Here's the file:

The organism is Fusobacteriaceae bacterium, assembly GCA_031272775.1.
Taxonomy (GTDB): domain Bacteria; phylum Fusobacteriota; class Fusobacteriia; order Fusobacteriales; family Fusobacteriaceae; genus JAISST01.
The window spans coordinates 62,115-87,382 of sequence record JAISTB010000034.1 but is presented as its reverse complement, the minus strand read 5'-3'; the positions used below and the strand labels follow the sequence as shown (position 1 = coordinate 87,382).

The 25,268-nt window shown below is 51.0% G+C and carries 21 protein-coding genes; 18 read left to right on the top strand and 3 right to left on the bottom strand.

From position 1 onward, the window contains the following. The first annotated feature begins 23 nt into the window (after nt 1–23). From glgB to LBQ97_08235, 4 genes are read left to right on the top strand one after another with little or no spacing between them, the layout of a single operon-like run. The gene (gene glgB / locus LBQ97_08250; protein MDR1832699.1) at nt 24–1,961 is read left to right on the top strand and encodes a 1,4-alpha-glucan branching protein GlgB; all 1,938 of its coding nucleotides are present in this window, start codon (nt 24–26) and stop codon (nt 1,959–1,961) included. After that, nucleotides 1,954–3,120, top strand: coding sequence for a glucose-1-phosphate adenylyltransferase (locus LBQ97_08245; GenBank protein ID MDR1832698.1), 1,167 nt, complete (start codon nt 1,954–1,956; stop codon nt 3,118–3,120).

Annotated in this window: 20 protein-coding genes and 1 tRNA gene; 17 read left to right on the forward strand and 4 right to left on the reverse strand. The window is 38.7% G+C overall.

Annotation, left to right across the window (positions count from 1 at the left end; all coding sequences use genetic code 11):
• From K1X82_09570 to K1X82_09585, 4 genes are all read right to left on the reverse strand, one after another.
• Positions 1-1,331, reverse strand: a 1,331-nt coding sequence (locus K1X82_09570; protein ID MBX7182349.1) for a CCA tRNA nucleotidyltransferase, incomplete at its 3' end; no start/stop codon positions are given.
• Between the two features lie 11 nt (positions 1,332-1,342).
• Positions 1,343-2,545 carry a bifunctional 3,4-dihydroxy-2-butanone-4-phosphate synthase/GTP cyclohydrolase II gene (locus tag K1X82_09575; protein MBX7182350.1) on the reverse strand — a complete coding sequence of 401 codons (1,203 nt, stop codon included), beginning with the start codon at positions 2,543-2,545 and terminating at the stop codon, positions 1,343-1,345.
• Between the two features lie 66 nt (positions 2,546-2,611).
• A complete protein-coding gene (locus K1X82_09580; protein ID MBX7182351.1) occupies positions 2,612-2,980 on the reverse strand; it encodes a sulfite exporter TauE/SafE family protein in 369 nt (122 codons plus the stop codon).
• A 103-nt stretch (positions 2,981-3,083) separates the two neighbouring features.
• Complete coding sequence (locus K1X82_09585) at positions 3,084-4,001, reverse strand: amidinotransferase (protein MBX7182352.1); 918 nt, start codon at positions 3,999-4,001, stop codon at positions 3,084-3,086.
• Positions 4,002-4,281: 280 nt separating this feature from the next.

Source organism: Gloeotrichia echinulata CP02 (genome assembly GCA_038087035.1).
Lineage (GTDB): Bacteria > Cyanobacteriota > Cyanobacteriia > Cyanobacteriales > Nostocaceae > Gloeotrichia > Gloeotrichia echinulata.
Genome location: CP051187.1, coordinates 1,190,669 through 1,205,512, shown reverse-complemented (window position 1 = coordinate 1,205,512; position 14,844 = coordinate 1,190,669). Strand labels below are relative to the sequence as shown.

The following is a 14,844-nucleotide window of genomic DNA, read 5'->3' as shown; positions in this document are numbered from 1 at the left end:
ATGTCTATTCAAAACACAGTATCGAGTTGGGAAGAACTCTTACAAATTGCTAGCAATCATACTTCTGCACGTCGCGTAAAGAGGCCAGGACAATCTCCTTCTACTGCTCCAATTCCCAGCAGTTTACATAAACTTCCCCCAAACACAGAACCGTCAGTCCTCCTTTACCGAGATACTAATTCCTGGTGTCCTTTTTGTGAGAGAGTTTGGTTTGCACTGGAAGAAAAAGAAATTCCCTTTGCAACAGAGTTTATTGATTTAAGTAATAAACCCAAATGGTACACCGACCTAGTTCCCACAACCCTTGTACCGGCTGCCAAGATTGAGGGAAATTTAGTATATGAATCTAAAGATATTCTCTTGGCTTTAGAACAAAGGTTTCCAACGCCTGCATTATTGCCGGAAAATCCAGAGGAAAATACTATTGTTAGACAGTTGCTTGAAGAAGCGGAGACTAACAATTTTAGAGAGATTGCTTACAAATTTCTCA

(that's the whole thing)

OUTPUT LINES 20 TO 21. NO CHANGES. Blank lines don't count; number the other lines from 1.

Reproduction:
The following is a 14,844-nucleotide window of genomic DNA, read 5'->3' as shown; positions in this document are numbered from 1 at the left end:
ATGTCTATTCAAAACACAGTATCGAGTTGGGAAGAACTCTTACAAATTGCTAGCAATCATACTTCTGCACGTCGCGTAAAGAGGCCAGGACAATCTCCTTCTACTGCTCCAATTCCCAGCAGTTTACATAAACTTCCCCCAAACACAGAACCGTCAGTCCTCCTTTACCGAGATACTAATTCCTGGTGTCCTTTTTGTGAGAGAGTTTGGTTTGCACTGGAAGAAAAAGAAATTCCCTTTGCAACAGAGTTTATTGATTTAAGTAATAAACCCAAATGGTACACCGACCTAGTTCCCACAACCCTTGTACCGGCTGCCAAGATTGAGGGAAATTTAGTATATGAATCTAAAGATATTCTCTTGGCTTTAGAACAAAGGTTTCCAACGCCTGCATTATTGCCGGAAAATCCAGAGGAAAATACTATTGTTAGACAGTTGCTTGAAGAAGCGGAGACTAACAATTTTAGAGAGATTGCTTACAAATTTCTCA